- Posted January 17, 2014 by
Palm City, Florida
This iReport is part of an assignment:
2 Party System Monopoly
Wait....didn't you know there are states that limit Political Parties to just Democrats and Republicans?!?!?
The biggest obstacle to new (AKA Third) parties are the very state election laws set in place by the Republican and Democrat legislators. Ohio recently passed a bill in their Senate that only allows Republicans and Democrats to appear on a ballot.
In Virginia, the law reads, "Virginia recognizes only two political parties: Democrats and Republicans. All other party organizations are required to register as Political Action Committees."
Oklahoma requires 57,000+ signatures on petitions (70,000 for margin of error) signed in the county of the voter's registration, that must be gathered within one year. BUT... (you knew that was coming) petitions cannot be signed on even numbered years between March 1st and November 15th. Not receiving a 10% popular state vote for a statewide candidate (Attorney General, Governor, President) removes the recognized party status. BUT (you knew that was coming, too), the candidate filings with a party nomination is done at the end of odd numbered years, meaning the petition must be signed in 6 months or less to allow review of the petition signatures and to file candidates.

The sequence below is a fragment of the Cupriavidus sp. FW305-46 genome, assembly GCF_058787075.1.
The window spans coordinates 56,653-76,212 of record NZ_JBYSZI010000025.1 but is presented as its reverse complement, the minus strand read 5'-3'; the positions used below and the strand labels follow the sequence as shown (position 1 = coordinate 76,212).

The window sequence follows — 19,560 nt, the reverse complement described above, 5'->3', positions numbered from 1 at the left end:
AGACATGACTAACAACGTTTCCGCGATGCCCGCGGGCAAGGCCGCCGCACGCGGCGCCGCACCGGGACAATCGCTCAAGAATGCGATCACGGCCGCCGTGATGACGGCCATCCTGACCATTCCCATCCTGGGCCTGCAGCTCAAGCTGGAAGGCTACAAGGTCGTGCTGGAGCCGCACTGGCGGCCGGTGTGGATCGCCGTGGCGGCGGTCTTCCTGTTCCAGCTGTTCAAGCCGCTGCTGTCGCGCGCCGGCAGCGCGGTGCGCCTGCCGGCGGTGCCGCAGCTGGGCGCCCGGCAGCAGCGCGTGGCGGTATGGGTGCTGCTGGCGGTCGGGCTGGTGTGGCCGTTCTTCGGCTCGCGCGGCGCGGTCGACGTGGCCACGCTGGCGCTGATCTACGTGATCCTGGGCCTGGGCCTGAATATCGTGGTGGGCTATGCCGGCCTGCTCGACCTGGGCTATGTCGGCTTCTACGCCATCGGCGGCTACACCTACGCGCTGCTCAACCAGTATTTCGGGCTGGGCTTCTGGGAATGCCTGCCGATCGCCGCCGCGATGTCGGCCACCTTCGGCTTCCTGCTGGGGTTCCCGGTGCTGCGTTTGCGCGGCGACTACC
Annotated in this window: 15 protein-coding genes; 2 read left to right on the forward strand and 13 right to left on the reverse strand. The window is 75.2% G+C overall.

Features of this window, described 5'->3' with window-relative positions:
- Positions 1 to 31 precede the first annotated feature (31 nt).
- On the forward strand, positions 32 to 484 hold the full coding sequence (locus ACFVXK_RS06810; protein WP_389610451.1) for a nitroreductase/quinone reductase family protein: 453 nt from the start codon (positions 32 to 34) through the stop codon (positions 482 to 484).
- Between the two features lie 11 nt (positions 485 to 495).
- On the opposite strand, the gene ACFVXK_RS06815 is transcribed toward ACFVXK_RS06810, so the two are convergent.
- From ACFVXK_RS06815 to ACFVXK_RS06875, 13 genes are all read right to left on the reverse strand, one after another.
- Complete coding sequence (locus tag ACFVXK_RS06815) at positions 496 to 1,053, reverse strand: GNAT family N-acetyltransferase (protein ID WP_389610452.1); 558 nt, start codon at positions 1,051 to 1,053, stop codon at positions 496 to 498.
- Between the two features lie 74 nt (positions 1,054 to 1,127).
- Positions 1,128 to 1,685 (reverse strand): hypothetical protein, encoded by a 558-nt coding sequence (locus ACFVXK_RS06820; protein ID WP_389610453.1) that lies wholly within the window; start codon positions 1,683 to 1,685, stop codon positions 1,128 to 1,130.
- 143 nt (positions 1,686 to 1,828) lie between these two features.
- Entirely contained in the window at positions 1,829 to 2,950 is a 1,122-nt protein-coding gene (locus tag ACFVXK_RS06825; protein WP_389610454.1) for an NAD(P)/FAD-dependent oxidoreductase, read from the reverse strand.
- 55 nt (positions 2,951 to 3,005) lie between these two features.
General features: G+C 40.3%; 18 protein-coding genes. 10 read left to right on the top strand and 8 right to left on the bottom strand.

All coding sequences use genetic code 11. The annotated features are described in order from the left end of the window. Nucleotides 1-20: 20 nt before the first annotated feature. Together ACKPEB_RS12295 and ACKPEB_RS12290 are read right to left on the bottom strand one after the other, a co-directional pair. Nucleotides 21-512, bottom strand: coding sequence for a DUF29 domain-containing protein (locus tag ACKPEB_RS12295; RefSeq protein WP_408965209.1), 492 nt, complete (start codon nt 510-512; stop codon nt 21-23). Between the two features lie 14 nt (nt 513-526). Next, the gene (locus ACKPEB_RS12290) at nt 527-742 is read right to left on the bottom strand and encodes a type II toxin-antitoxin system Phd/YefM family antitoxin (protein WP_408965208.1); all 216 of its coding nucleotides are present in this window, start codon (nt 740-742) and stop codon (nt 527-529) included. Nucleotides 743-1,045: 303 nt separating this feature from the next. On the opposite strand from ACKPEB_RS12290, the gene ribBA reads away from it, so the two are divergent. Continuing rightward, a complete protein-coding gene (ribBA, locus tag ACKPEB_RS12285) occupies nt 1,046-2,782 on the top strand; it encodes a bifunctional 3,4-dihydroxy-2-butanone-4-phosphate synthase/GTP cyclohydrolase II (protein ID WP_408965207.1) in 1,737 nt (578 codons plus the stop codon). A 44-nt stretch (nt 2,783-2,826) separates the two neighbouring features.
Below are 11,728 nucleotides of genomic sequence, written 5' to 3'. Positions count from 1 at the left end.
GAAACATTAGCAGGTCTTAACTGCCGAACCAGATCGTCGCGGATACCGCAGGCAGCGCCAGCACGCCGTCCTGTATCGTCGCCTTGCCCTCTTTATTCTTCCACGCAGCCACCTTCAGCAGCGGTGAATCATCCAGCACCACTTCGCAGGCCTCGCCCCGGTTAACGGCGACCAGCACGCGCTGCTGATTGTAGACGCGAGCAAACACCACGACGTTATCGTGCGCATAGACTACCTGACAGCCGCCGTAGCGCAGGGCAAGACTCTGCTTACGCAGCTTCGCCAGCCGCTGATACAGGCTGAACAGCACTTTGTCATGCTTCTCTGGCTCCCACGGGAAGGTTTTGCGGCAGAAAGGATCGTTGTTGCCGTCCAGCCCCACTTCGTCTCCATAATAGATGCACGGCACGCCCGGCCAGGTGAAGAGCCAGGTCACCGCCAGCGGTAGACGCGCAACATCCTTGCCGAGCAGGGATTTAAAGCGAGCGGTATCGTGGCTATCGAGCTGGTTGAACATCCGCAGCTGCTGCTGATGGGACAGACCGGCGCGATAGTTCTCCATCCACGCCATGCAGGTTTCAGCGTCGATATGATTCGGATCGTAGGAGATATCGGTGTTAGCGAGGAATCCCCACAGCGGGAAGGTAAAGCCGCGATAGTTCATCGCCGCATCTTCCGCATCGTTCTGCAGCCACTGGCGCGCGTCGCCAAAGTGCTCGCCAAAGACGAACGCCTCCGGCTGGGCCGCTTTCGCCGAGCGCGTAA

New Mexico grants 30 days to gather 4,500 petition signatures, to be signed in the county of the voter's residence (meaning 5,500 for margin of error). Failure to meet this voids the Party filing.
These are just a few samples of the reasons Third Parties are not as strong as they should be/could be.
What the Republicans and Democrats did not count on was a party formed by the very people that live to remove any and all obstacles that stand in the way of their objective. Each and every State Chair, rather than feeling dejected, has come away from the legal review energized, already formulating a strategic outlook to develop a tactical plan.
We will not hold back. Once in office, these laws will start being repealed. It is unthinkable that elected officials and the parties that represent them would violate the public trust and basically remove viable options for American voters.